How to Start Your Own Educational Learning Center
Education centers and tutoring programs are supplements to in-class learning. These services offer students, elementary through college, one-on-one attention that teachers often cannot. A large number of colleges have a free educational learning center available on campus; some middle and high schools offer free after-school tutoring. However, there are several fee-based educational learning centers, such as Sylvan Learning and Huntington Learning Center, with locations across the nation. They are a few simple steps to starting your own educational learning center.
Write a business plan. This plan will help you define the objective and focus of your business. Resources such as Business Plan Pro and Bplans.com have templates and examples for writing business plans for starting educational business plans. In your business plan, you will address questions, such as “What services will I offer?” and “Where will the tutoring take place?”
Register your business with the IRS. All business should apply for an EIN (employee identification number) on the IRS website. The process is free, and you can submit the application online. Your EIN is required for filing for a business license.
Apply for business permits and licenses. The exact process and requirements vary from state to state -- contact your local small business authority for details on how to register your educational business with your state. Some states may require educational and tutoring businesses to have special certifications or permits; however, other states, such as South Carolina, do not. The Small Business Administration website has a complete list of state business licensure offices that will be able to identify the licensing requirements for your specific state (see Resources).
Speak with a representative from a bank of your choice about setting up a business banking account. Many banks offer free business checking accounts to small businesses. You can then link this bank account to a small business' financial service such as Quick Books Pro, American Express Open or PayPal to enable you to have greater control over your businesses finances. Many of these services allow you to accept credit cards and checks online, as well as send and receive payments online.
Find tutors. Starting out, you may be the business only tutor; however, your tutoring specialties may only be, for example, science and math. Recruiting other tutors with different tutoring specialties will help your tutoring service become more competitive. Ask for permission to advertise tutoring positions at local high schools, colleges and businesses where you can find individuals with experience in diverse tutoring specialties. For example, a senior pre-med college student may be qualified to tutor in biology. A registered nurse may be qualified to tutor a nursing student preparing for her boards. Be sure to set up a payment schedule for your tutors. For example, if a tutor signs your terms of agreement, you will pay him half of the profits that you earn from his services.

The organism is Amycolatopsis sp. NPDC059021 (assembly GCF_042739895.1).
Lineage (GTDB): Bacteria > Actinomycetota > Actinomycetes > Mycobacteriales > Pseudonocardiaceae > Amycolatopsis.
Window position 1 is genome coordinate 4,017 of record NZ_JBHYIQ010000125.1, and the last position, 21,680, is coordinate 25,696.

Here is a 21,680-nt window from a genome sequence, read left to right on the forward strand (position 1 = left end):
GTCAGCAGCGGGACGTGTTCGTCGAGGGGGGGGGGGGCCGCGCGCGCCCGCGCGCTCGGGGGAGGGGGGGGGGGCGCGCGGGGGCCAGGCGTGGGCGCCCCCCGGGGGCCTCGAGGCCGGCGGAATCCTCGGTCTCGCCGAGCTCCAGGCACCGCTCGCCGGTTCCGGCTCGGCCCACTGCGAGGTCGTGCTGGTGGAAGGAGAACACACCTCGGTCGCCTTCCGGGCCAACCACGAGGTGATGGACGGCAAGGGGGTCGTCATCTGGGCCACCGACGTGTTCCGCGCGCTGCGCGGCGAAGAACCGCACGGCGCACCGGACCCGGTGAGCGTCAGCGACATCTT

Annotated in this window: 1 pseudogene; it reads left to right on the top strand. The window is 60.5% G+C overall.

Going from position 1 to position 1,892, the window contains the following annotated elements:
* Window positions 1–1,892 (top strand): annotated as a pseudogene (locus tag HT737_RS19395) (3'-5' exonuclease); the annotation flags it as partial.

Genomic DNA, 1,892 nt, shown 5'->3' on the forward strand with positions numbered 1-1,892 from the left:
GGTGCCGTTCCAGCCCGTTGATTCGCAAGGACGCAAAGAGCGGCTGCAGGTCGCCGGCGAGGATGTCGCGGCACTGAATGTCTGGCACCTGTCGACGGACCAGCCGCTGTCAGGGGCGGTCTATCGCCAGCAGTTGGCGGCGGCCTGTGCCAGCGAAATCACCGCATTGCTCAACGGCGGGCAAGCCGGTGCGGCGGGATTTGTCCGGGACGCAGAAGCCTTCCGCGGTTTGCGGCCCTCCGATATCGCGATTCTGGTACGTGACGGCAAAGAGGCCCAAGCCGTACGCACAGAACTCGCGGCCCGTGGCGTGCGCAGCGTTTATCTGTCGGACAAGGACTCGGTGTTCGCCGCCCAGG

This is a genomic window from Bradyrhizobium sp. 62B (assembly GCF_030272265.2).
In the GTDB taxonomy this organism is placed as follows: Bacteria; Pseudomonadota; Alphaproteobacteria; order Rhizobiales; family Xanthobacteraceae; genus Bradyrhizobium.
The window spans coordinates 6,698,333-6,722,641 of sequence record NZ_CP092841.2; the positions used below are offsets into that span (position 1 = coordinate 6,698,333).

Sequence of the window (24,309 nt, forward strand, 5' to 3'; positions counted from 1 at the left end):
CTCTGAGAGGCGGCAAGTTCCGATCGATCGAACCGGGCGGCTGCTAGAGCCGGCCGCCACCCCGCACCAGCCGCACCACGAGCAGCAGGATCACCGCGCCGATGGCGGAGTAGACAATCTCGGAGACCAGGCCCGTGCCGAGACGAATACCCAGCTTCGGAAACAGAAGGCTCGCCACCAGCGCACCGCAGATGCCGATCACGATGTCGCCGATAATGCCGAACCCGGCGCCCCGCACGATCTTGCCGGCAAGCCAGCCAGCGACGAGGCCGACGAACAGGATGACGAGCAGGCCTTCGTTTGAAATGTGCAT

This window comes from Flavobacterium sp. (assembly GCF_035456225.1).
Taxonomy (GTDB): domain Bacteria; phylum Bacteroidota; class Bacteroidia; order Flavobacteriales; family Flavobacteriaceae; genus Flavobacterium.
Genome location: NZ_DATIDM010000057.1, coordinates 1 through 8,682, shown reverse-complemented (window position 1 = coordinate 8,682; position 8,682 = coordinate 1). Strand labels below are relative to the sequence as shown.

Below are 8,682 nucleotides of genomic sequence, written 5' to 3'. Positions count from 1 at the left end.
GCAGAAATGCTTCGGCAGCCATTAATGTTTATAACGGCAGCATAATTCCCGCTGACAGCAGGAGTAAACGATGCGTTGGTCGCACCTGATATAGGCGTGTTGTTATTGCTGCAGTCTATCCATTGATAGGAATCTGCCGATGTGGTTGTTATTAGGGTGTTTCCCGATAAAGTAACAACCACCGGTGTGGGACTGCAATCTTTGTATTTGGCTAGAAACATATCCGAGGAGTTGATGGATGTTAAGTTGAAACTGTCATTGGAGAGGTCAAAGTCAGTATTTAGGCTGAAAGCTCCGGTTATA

Finalize your pricing and terms. The amount that you can reasonably charge for your services will depend on the qualification of your instructors and tutors. For example, Master's-educated tutors usually charge $40 to $75 per hour – depending on the subject material. Tony Aitken, author of "The Wealthy Tutor," suggests that you establish terms, such as requiring clients to purchase a minimal number of hours upfront. For your legal protection, always sign an agreement with your client concerning your pricing and terms.
Find a facility for your educational learning center. Starting out, you may not have enough money to purchase or rent your own facility; however, you may be able to come to an agreement with a local church or community center to allow you to operate your learning center from their facility. However, if you do purchase a facility for your learning center, be sure to check with your local zoning office for requirements for operating your center from your chosen location. You can also offer in-home tutoring, meaning your tutors will travel to your client's home for the tutoring session. Another option, is library tutoring, meaning your tutors will meet their clients at a local library. This option provides a neutral location for both parties and a free alternative for you.
Start advertising. You can setup up a website or Facebook account to spread the word about your services. Facebook is a popular form of advertising because many students already use it and it is free for businesses to create a page. You can also ask local schools and colleges for permission to post fliers and posters advertising your business on their campuses. Be sure that any printed material you distribute is on letterhead paper – meaning that the header includes your business name, contact information and logo (if you have one). Business cards are handy for distributing to potential clients. Many of these business and advertising materials can be purchased via print shops, such as Kinko’s or Vista Print.